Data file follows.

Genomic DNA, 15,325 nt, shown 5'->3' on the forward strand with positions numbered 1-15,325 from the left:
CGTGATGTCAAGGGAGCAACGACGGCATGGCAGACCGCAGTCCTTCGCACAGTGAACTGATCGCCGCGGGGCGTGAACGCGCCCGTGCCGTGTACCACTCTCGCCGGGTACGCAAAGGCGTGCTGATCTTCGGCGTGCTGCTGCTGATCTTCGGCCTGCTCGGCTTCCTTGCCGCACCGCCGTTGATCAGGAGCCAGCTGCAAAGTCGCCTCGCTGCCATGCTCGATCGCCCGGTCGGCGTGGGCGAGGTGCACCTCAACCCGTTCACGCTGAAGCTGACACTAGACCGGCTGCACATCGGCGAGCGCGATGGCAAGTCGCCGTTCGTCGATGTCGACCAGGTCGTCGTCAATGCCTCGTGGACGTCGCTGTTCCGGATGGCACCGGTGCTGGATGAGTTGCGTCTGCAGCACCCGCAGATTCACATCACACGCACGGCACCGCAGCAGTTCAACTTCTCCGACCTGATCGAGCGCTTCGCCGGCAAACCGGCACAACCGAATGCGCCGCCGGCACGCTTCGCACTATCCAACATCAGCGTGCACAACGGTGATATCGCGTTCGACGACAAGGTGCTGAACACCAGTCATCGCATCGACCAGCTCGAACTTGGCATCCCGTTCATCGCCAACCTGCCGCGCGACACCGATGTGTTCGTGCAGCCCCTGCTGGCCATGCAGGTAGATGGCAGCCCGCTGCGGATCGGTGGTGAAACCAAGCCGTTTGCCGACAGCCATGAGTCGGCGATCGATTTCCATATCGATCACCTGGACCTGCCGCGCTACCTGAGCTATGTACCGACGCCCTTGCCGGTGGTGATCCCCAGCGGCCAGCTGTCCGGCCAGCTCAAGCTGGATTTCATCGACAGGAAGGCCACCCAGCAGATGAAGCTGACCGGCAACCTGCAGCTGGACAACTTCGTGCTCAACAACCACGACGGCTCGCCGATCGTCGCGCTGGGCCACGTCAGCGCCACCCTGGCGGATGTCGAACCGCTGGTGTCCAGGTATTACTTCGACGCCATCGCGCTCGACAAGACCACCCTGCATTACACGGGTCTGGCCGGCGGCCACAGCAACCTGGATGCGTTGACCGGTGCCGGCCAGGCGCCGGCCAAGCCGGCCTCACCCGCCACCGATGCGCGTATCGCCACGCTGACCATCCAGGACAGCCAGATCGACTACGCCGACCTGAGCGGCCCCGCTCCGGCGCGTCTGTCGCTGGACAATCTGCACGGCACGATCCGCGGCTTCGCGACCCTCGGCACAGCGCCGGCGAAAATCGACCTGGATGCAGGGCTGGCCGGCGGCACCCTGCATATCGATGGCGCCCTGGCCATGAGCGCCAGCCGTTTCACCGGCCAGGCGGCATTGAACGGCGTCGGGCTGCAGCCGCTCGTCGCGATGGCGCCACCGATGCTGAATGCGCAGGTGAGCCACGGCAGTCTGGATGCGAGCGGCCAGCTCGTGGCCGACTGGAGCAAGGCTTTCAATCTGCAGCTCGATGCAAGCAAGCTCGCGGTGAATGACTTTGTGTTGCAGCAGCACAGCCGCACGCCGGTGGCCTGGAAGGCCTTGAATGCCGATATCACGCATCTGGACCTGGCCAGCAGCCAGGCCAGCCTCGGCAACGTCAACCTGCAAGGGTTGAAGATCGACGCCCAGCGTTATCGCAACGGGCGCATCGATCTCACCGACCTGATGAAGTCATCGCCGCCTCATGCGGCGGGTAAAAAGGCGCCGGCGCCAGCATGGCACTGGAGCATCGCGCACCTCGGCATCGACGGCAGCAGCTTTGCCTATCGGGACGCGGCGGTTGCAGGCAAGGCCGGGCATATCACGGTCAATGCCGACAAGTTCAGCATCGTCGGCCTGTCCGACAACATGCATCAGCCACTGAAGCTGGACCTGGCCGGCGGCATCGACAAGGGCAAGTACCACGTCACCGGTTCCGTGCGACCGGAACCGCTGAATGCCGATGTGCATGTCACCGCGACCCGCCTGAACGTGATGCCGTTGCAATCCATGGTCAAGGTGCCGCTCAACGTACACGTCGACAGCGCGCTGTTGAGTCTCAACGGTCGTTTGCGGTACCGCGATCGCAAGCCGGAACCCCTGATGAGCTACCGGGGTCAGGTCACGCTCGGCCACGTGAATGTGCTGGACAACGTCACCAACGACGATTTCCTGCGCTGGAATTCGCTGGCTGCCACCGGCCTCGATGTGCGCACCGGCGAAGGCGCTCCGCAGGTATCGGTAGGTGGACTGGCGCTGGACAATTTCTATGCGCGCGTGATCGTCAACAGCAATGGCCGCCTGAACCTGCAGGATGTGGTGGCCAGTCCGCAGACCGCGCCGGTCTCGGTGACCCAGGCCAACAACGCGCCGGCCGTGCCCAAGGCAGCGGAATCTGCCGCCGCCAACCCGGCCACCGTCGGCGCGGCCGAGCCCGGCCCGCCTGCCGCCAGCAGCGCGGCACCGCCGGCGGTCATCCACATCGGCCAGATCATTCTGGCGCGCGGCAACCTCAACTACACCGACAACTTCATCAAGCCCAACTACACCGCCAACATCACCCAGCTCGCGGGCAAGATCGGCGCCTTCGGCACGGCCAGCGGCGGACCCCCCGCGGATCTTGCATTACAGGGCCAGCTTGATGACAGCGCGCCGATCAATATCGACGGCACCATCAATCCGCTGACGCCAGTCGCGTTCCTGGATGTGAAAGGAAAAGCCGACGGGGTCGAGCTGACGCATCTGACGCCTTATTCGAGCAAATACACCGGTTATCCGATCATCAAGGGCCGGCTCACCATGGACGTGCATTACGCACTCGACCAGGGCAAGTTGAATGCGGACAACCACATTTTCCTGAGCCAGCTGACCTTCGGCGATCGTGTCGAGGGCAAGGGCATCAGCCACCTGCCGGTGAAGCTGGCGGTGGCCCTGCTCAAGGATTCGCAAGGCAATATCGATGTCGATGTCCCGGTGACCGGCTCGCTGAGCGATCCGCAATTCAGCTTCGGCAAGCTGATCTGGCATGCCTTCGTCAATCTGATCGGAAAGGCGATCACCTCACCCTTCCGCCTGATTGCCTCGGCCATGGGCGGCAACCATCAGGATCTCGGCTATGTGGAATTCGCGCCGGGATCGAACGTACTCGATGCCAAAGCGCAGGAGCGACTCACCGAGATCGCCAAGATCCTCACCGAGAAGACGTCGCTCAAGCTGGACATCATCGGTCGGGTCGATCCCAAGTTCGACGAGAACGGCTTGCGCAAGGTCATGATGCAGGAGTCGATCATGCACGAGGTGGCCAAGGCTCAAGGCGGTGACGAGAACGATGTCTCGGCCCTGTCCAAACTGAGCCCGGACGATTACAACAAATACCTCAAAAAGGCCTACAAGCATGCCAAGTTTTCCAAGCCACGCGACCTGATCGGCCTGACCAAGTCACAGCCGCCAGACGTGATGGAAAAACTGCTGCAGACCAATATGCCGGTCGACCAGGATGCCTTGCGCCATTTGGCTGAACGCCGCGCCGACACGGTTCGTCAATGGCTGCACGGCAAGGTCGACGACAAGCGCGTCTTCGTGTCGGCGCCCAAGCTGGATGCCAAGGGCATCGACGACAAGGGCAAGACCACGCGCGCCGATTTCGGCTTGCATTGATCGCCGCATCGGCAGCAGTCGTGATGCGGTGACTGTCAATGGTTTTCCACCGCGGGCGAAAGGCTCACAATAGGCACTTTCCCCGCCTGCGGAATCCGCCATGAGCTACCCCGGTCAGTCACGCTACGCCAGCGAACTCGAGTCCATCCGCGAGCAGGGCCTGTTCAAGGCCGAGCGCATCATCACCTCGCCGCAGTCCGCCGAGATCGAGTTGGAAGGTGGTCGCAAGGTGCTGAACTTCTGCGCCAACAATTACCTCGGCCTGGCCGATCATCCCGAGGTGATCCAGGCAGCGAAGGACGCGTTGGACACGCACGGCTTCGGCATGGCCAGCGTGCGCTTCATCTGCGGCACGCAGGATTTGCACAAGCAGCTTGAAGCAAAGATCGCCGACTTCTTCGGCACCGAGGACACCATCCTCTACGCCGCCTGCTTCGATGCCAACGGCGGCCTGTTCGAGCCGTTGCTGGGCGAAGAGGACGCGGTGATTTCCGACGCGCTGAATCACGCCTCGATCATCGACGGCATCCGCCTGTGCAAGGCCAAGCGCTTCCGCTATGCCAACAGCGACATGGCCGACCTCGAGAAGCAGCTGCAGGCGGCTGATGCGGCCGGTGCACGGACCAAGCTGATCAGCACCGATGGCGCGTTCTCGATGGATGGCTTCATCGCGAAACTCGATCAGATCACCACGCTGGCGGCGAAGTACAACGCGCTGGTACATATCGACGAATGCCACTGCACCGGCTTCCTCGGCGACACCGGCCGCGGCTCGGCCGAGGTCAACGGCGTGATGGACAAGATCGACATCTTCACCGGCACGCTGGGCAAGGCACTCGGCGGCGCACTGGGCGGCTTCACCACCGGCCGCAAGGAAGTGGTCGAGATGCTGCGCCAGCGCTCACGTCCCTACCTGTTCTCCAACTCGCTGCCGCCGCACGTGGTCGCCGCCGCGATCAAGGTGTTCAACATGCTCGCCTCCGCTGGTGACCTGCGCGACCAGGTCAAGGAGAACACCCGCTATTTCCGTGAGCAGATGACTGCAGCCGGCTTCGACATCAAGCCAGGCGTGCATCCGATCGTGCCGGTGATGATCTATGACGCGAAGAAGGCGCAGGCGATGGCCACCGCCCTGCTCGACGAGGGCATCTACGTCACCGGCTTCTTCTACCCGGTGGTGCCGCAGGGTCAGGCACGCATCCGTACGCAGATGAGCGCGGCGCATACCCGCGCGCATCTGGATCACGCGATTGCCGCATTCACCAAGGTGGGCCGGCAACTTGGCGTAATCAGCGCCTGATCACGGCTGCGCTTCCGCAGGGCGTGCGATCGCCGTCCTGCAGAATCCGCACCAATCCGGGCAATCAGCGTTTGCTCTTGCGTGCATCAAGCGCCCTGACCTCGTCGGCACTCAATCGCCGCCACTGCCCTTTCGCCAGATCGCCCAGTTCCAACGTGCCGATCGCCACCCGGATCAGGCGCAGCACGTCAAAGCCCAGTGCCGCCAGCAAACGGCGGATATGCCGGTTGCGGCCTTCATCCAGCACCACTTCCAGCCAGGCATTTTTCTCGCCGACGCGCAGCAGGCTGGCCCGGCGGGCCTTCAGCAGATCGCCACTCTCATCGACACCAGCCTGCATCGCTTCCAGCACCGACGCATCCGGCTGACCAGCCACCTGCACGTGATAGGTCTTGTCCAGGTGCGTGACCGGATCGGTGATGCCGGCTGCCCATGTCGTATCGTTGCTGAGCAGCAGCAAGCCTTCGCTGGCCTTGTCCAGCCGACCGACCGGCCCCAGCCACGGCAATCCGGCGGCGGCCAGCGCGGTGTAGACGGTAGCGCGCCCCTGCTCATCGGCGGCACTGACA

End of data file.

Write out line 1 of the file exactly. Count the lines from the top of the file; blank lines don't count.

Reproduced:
Genomic DNA, 15,325 nt, shown 5'->3' on the forward strand with positions numbered 1-15,325 from the left: